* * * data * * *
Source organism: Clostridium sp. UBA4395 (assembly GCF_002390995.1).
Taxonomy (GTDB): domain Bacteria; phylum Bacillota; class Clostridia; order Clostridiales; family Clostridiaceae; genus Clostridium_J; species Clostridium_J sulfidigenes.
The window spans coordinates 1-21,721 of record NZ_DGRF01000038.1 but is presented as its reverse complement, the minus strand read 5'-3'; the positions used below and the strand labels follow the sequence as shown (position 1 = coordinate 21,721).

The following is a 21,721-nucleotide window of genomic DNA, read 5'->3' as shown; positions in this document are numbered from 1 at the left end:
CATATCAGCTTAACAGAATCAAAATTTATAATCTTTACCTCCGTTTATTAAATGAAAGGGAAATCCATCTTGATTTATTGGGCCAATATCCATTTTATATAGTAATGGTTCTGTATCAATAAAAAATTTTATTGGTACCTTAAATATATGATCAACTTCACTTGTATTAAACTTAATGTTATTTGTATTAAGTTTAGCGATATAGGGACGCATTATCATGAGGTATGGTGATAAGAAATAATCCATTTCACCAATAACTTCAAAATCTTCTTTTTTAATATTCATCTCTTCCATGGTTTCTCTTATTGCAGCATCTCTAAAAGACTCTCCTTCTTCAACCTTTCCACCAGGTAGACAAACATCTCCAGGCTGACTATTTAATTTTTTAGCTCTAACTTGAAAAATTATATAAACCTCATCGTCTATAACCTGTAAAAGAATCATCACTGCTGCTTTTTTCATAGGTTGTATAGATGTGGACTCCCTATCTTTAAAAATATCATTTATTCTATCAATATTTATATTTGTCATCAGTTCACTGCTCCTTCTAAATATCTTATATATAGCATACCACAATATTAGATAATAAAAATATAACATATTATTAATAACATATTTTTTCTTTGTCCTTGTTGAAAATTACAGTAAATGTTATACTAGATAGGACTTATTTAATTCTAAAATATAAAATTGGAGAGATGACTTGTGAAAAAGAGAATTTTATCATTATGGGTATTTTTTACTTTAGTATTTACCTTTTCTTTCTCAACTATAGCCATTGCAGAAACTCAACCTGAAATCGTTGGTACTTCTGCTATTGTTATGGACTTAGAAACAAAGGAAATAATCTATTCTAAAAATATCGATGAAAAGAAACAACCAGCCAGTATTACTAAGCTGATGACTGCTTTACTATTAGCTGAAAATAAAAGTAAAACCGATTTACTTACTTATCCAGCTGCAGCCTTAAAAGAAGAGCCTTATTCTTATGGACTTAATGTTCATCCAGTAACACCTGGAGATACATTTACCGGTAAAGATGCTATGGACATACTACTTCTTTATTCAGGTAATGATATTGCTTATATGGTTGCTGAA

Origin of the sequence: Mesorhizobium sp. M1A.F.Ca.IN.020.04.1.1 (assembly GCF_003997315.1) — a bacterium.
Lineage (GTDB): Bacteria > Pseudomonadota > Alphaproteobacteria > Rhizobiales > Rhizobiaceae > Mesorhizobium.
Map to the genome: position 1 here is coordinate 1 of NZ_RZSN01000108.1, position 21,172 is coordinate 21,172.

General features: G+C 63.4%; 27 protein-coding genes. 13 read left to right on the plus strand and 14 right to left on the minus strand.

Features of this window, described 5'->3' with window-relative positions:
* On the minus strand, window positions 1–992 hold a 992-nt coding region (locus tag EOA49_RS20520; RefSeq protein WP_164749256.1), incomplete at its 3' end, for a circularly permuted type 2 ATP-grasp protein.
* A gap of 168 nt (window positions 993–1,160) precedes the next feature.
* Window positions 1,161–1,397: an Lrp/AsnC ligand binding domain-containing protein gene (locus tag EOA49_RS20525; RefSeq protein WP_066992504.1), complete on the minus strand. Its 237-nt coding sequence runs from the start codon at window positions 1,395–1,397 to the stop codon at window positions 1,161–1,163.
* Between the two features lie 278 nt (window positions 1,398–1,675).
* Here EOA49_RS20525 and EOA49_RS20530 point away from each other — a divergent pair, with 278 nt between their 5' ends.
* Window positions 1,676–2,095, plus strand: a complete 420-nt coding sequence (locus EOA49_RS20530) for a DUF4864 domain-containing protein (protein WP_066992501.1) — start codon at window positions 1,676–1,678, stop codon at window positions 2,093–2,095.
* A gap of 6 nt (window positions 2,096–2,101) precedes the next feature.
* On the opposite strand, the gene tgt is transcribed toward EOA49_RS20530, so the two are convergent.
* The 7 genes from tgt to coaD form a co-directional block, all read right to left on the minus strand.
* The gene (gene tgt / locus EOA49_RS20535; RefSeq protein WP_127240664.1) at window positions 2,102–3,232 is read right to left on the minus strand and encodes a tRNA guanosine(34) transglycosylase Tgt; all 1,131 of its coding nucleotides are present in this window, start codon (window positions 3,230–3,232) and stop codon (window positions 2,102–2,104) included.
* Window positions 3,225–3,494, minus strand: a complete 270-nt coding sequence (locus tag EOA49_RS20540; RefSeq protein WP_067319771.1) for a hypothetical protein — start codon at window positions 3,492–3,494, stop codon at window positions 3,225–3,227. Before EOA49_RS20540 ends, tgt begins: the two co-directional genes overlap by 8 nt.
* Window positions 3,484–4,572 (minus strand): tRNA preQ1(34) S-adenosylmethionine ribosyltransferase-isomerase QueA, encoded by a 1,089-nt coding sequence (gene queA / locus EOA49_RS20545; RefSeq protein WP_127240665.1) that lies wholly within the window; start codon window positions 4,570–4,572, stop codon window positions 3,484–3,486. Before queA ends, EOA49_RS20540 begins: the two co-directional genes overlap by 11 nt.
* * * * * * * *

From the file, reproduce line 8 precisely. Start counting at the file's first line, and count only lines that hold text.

Map to the genome: position 1 here is coordinate 1 of NZ_RZSN01000108.1, position 21,172 is coordinate 21,172.